Too often, concept albums come off like attempts at critique-proofing—canny, cowardly clusters of shticky songs to which you can't say nothing because the pieces justify the whole and if you're not feeling it, well, you just don't get it, man. But Matmos have a whole discography full of heady recordings that show what happens when you grab hold of an idea, however goofy, and see it through. To name a few highlights in the Baltimore by way of San Francisco duo's 20-plus year career: a record full of surgery audio ("A Chance To Cut Is a Chance To Cure"), the Bjork beats made up of the sounds of ice cracking that they coproduced ("Vespertine"), and 2013's "The Marriage Of True Minds," an album culled from ideas and audio they gathered via complex, psychological experiments on their friends.
It helps that Matmos don't take themselves too seriously. The choo-choo train disco of 'Steam and Sequins for Larry Levan' off "The Rose Has Teeth In The Mouth of the Beasts" immediately comes to mind, along with the duo's live shows, which are dominated by batty, bouncy improvisations and stunts such as crafting a song based on the live unspooling of packing tape. And then there's the slob and snob sort of thing they've got going on with their public personae wherein Drew Daniel dresses idiosyncratically casual, like most of the group's fans, while M.C. Schmidt sports a tailored suit and looks like some reserved but raring-to-rage-out Christopher Isherwood character.
Matmos' latest, "Ultimate Care II," is a record made from the sounds of the duo's washing machine—a Whirlpool brand Ultimate Care II edition, to be specific. Here, the washing machine is a drum machine and sequencer and sampler and more: water fills up the machine and stands in for some slow-burn synthesizer line and the steady, growing rumble of the machine mimicks the patient, percussive build of house music. Some of what makes up "Ultimate Care II" is easy to spot: the clicks of the knobs as the settings are switched, the rumbling of the machine itself, the speedy drip of water, and so on. Others are more oblique: coursing water manipulated to sound like frayed electronics; plucky drumming that is the result of the washing machine's body swinging around wildly. And at other points in the cycle—the record is 38 minutes long, the average length of a wash—you're just hearing the machine do what it does, which is both hypnotic and tedious, with little pretense to this being music—though it remains music in the everything-is-music John Cage-ian sense. And there are truly mysterious moments—a trombone-ish wailing which, it turns out, is a finger running along the shiny metal top of the machine. It's a haunting squeak-honk that recalls, say, free jazz or the elephantine skronk of outré trap music.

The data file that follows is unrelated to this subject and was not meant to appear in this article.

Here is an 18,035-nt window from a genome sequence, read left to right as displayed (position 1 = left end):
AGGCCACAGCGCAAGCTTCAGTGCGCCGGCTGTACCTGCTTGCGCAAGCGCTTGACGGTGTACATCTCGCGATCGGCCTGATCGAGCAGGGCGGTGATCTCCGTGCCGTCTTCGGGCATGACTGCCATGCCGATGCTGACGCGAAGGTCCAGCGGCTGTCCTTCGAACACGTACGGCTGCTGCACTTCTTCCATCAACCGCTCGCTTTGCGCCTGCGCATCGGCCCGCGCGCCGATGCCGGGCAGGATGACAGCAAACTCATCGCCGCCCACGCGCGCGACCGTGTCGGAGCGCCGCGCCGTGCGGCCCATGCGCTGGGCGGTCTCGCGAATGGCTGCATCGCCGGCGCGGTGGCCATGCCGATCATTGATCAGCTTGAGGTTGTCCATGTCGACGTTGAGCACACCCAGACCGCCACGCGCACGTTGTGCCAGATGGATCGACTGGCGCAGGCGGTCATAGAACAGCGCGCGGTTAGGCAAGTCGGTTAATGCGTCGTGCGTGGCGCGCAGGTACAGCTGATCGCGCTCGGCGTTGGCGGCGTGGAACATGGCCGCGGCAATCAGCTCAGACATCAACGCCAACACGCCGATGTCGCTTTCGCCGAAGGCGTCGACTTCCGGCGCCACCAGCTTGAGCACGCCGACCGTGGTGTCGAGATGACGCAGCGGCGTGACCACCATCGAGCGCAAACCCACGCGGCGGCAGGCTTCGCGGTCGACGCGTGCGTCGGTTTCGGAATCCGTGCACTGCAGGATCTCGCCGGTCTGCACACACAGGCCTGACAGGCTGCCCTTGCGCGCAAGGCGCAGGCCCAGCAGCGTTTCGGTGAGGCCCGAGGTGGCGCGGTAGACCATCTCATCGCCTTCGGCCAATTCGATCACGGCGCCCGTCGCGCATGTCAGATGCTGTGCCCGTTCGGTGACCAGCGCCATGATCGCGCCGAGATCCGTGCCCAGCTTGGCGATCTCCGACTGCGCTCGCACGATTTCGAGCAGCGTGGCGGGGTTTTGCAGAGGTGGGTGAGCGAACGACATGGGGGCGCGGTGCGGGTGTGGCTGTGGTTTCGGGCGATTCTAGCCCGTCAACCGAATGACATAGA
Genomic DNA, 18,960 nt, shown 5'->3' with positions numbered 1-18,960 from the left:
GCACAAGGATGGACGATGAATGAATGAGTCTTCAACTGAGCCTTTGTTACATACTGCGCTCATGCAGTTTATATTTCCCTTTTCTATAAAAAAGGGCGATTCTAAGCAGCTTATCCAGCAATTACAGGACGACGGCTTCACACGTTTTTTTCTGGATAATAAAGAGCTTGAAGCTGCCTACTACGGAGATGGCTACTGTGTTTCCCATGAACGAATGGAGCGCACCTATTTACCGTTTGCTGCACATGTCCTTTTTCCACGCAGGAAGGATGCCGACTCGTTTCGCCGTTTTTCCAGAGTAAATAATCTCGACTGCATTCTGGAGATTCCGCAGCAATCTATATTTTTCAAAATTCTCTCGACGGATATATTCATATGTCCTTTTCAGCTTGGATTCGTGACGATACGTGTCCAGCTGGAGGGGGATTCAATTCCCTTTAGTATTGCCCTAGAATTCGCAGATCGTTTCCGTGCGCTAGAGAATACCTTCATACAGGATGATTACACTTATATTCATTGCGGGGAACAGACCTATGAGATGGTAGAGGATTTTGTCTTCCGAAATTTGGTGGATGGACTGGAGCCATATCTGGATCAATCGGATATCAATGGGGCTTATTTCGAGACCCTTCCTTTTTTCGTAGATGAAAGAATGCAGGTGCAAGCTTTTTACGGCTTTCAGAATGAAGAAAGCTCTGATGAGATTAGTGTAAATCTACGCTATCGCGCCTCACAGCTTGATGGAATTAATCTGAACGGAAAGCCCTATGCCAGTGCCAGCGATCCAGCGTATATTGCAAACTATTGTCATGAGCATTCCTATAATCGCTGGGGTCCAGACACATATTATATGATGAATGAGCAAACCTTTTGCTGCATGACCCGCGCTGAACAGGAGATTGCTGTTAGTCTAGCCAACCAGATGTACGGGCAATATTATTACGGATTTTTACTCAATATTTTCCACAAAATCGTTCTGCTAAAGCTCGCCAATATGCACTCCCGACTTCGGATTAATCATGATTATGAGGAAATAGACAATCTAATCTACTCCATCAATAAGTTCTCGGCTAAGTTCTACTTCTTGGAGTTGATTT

The record is fueled by the tension between the natural, soothing sounds of water flowing and the cold, mechanized thump of the washing machine. Water bubbling and splashing is inherently relaxing. Whether that is something we've been taught because of new age music and waves crashing chill-out CDs or because we are about 60% water, the sound of water hits us on some primordial level, is unclear. But "Ultimate Care II" capitalizes on these connotations and introduces a calming effect to this otherwise jagged, spazzy music. Think of the way water interrupts songs such as Can's 'Sing Swan Song' or Arthur Russell's 'Corn #3.' I'm also reminded of that infamous DJ anecdote in which DJ David Rodriguez back in the seventies teased requests for Eddie Kendrick's 'Date With The Rain' all night, by playing a sound effects record of a thunder storm for 15 minutes before steadily mixing Kendricks' much-loved track, teasing and assuaging the crowd all at once. The calm before the dance party storm.
The washing machine, meanwhile, is fundamentally a stress-inducing convenience of modern life. Save for, say, Mr. Fingers' iconic 1986 track 'Washing Machine,' which introduced a minimalist edge to dance music with its warm liquid synths and its cylical song structure, and the scene in John Candy comedy "Uncle Buck" where it sounds like he's fucking when he's really just struggling with a washing machine, it's kind of a bulky, decidedly not-fun object. "The washing machine serves as an appliance and acts as an element of prestige," Jean Baudrillard wrote in "The Consumer Society: Myths and Structures," first published in 1970. "All kinds of other objects may be substituted here for the washing machine as signifying element. In the logic of signs, as in that of symbols, objects are no longer linked in any sense to a definite function or need. Precisely because they are responding here to something quite different, which is either the social logic or the logic of desire, for which they function as a shifting and unconscious field of signification." Some of that academic baggage is flopping around inside of "Ultimate Care II" as well—capitalism, consumerism, waste, and status but it's all filtered through exploratory fun.
And so, "Ultimate Care II," a clever party record made up of washing machine sounds, is a lot of other things too. Among them: a rejection of electronic music seriousness—be it EDM DJs' demi-god gimmick or the slack thump of tasteful indie-skewing dance—by two guys who have earned the right to be serious and stodgy but don't wield it; a celebration of rhythm, found anywhere and everywhere, even in the big loud thing in your basement and a playful counter to the decadence of melody; a record in praise of functionality—a machine that washes clothes is being used to also make music—function twice over; and an album tinged, it would seem, by a musical expression of gratitude for all things, even household appliances we're stuck with. There is significance in even the most quotidian bullshit such as washing one's clothes.